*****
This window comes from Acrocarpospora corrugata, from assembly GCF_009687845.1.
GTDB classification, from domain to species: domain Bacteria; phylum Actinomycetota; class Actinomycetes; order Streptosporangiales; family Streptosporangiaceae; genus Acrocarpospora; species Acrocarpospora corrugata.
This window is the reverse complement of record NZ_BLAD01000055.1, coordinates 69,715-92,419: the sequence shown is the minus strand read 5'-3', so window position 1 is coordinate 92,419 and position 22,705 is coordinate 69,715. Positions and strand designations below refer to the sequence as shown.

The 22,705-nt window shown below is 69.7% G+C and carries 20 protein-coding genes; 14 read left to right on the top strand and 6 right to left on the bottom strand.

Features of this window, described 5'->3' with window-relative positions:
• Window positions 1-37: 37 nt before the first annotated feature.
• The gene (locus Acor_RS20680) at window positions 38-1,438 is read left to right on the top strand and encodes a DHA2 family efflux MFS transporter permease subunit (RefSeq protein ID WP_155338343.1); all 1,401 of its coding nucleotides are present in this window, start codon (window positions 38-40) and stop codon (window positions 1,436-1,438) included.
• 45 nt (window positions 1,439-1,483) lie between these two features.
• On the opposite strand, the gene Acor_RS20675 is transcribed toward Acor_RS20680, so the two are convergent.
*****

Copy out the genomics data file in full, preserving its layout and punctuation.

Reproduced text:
This window comes from Acrocarpospora corrugata, from assembly GCF_009687845.1.
GTDB classification, from domain to species: domain Bacteria; phylum Actinomycetota; class Actinomycetes; order Streptosporangiales; family Streptosporangiaceae; genus Acrocarpospora; species Acrocarpospora corrugata.
This window is the reverse complement of record NZ_BLAD01000055.1, coordinates 69,715-92,419: the sequence shown is the minus strand read 5'-3', so window position 1 is coordinate 92,419 and position 22,705 is coordinate 69,715. Positions and strand designations below refer to the sequence as shown.

The 22,705-nt window shown below is 69.7% G+C and carries 20 protein-coding genes; 14 read left to right on the top strand and 6 right to left on the bottom strand.

Features of this window, described 5'->3' with window-relative positions:
• Window positions 1-37: 37 nt before the first annotated feature.
• The gene (locus Acor_RS20680) at window positions 38-1,438 is read left to right on the top strand and encodes a DHA2 family efflux MFS transporter permease subunit (RefSeq protein ID WP_155338343.1); all 1,401 of its coding nucleotides are present in this window, start codon (window positions 38-40) and stop codon (window positions 1,436-1,438) included.
• 45 nt (window positions 1,439-1,483) lie between these two features.
• On the opposite strand, the gene Acor_RS20675 is transcribed toward Acor_RS20680, so the two are convergent.